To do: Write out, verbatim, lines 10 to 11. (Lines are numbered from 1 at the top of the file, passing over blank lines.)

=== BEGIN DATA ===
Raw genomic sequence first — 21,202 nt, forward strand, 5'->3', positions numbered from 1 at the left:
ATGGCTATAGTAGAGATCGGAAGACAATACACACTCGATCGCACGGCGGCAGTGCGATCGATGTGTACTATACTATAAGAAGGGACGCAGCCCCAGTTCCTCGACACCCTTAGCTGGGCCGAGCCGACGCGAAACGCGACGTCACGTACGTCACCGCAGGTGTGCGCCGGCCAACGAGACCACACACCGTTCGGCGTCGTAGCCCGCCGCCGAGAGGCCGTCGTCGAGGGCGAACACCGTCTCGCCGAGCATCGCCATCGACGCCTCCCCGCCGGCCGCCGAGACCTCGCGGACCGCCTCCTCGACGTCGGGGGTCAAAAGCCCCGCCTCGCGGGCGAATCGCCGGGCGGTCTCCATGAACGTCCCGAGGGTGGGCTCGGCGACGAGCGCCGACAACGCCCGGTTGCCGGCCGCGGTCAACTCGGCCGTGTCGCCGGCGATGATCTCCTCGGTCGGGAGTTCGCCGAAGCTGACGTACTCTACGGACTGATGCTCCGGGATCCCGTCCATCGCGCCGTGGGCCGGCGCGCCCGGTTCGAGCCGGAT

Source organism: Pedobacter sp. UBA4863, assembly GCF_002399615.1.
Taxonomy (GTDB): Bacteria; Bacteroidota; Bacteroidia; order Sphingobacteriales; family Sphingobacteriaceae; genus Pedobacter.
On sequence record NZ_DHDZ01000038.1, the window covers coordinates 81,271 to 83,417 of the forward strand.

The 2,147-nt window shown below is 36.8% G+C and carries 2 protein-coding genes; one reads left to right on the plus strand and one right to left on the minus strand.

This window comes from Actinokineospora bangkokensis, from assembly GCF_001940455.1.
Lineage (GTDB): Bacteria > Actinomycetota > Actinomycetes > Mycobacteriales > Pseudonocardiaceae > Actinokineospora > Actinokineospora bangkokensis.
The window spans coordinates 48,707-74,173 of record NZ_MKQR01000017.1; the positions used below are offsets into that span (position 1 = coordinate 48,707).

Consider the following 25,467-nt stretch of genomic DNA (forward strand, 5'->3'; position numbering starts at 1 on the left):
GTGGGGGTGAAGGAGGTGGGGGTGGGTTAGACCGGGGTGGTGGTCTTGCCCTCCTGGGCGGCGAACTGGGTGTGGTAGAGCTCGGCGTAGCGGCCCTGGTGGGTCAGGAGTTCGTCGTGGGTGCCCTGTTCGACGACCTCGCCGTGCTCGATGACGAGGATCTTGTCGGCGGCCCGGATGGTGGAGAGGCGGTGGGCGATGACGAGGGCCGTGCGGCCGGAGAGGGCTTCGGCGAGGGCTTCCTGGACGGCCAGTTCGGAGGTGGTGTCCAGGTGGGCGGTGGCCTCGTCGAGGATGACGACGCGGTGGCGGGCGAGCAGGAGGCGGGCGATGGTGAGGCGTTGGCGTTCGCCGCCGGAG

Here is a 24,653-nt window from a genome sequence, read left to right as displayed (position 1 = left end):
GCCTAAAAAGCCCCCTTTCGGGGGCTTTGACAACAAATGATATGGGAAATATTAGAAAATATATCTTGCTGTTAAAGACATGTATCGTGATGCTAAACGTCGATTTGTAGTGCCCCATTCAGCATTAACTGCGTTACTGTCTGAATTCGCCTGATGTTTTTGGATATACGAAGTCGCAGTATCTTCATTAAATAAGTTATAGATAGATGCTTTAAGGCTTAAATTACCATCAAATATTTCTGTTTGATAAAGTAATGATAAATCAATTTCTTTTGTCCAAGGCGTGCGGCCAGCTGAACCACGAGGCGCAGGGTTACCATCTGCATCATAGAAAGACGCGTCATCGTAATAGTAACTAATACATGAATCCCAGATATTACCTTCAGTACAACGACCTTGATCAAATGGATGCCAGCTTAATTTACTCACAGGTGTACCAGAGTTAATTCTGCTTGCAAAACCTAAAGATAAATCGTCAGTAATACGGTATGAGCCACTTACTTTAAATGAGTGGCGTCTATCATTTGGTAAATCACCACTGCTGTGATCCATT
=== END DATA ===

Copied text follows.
Consider the following 25,467-nt stretch of genomic DNA (forward strand, 5'->3'; position numbering starts at 1 on the left):
GTGGGGGTGAAGGAGGTGGGGGTGGGTTAGACCGGGGTGGTGGTCTTGCCCTCCTGGGCGGCGAACTGGGTGTGGTAGAGCTCGGCGTAGCGGCCCTGGTGGGTCAGGAGTTCGTCGTGGGTGCCCTGTTCGACGACCTCGCCGTGCTCGATGACGAGGATCTTGTCGGCGGCCCGGATGGTGGAGAGGCGGTGGGCGATGACGAGGGCCGTGCGGCCGGAGAGGGCTTCGGCGAGGGCTTCCTGGACGGCCAGTTCGGAGGTGGTGTCCAGGTGGGCGGTGGCCTCGTCGAGGATGACGACGCGGTGGCGGGCGAGCAGGAGGCGGGCGATGGTGAGGCGTTGGCGTTCGCCGCCGGAG